Deconstructionism and the great evangelical divide

Now that makes the game really difficult to play. But not a few evangelical Christian philosophers and theologians decided to go with it anyway. Since then they have divided themselves, interestingly, into two major camps: the so-called progressive, anti-foundationalist, post-conservative evangelicals (known otherwise as the emergent, evangelical left), and the conservative, confessing evangelicals (oftentimes caricatured as the already antiquated, obsolete traditionalist and obscurantist evangelicals).

The evangelical left, on the one hand, welcomes deconstructionism with open arms, as if uncritically, to help them better articulate their faith or, at the very least, refine (by which term they almost always mean “redefine”) their articulation of it. On the other hand, most, if not all, conservative evangelicals look at deconstructionism as devilish, an archenemy of the faith, though not necessarily taking a wholesale rejection of it.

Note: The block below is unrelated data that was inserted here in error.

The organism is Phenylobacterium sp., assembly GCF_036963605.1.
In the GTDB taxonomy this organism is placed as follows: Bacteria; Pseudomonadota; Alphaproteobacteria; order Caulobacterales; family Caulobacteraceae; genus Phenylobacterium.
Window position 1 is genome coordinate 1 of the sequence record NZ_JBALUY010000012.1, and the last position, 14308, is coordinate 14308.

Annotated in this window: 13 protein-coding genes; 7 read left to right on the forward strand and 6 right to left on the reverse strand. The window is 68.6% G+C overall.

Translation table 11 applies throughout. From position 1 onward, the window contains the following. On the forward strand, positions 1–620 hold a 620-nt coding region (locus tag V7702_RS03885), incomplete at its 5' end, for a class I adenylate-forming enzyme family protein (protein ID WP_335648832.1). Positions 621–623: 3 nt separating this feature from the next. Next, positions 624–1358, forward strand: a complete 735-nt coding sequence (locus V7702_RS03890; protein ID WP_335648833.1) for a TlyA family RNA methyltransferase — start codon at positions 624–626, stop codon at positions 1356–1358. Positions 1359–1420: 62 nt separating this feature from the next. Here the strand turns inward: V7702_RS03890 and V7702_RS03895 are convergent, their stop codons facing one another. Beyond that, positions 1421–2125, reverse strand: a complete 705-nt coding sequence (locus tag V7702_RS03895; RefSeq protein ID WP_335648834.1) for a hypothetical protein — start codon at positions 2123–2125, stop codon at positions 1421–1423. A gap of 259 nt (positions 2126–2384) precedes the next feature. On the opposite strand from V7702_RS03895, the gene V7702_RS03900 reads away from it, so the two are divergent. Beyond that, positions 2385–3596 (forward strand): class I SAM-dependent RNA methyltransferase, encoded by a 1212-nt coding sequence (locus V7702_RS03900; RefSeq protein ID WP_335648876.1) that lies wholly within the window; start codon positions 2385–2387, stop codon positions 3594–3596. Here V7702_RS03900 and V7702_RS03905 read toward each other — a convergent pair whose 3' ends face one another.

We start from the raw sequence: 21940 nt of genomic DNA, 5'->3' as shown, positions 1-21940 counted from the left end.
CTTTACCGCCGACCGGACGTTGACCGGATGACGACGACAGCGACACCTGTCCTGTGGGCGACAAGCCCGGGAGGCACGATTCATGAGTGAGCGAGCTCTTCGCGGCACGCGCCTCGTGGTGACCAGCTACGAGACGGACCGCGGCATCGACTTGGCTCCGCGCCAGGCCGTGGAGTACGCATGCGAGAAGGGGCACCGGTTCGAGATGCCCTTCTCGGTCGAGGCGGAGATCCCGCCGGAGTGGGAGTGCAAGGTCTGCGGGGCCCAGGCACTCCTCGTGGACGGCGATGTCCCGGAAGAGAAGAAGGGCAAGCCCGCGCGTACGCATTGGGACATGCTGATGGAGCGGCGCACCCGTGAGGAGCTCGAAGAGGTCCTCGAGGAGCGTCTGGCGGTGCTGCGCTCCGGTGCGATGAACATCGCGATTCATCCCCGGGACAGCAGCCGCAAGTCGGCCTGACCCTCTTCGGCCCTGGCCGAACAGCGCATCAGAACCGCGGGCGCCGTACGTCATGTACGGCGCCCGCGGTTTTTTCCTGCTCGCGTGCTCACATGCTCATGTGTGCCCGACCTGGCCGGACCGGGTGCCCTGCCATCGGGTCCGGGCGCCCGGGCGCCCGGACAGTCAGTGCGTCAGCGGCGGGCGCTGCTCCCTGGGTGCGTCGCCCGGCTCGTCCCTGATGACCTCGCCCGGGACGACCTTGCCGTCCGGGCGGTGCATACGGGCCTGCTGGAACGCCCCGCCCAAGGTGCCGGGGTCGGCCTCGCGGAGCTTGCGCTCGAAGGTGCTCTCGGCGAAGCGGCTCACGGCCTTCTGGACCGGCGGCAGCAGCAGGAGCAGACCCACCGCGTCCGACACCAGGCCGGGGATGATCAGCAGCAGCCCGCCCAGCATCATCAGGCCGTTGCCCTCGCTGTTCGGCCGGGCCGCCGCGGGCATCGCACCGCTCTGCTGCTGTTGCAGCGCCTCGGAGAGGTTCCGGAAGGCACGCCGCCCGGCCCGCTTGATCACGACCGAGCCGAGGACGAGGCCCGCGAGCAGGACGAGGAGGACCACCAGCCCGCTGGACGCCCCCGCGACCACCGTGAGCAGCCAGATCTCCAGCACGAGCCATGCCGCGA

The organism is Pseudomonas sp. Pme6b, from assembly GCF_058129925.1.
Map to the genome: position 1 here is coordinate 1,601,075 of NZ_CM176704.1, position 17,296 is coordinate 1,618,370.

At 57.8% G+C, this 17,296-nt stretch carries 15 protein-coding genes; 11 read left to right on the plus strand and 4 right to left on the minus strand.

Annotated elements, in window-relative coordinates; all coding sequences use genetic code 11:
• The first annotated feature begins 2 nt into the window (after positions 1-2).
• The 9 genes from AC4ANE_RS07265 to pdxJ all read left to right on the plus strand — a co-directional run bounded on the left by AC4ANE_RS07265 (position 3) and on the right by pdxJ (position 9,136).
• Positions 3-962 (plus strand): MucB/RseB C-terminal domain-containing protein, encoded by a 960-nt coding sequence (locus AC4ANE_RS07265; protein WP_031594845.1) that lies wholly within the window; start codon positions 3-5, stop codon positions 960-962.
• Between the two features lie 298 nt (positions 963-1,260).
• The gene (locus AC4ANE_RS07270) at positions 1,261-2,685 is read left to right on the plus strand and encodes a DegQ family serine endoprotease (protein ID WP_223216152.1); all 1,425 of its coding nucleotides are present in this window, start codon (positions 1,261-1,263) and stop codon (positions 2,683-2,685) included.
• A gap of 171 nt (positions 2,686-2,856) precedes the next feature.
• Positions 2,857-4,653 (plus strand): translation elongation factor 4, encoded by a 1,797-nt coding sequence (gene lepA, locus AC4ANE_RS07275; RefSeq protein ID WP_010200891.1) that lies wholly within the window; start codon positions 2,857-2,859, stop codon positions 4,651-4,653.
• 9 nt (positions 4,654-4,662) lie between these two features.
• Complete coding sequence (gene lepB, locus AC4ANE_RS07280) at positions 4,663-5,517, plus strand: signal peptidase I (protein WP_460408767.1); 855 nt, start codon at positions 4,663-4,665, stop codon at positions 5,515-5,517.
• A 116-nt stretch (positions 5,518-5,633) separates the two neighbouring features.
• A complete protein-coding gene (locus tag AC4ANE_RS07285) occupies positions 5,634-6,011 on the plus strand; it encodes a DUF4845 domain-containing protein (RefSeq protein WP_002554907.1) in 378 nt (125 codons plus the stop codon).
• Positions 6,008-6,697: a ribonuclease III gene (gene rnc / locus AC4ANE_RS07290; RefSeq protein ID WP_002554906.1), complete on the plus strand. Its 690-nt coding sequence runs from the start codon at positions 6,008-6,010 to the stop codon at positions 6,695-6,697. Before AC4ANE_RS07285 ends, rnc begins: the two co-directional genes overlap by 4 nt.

Located somewhere in the middle of this great evangelical divide are the undecided moderates. Some of them are willing to sell their faith at so cheap a price of academic respectability, provided they find deconstructionism to be at the winning side. The others are simply there to investigate what this is all about and, if possible, learn from it, so they can better discern the current operations of the spirit of the age and address them accordingly on theological and ministerial grounds.

Deconstructionism and the evangelical left

Not unlike the death-of-God theologians who look at deconstructionism as providing a valuable resource to further advance their project to announce the end of theology, those who identify themselves with the evangelical left believe that they can exploit it to serve their ends. These ends, however, don’t square with the major tenets of the Christian faith, which, conservative evangelicals proclaim, were recovered by the Protestant reformers of the 16th century through their Christocentric reading of Holy Scripture, the supreme authority of matters pertaining to faith and life.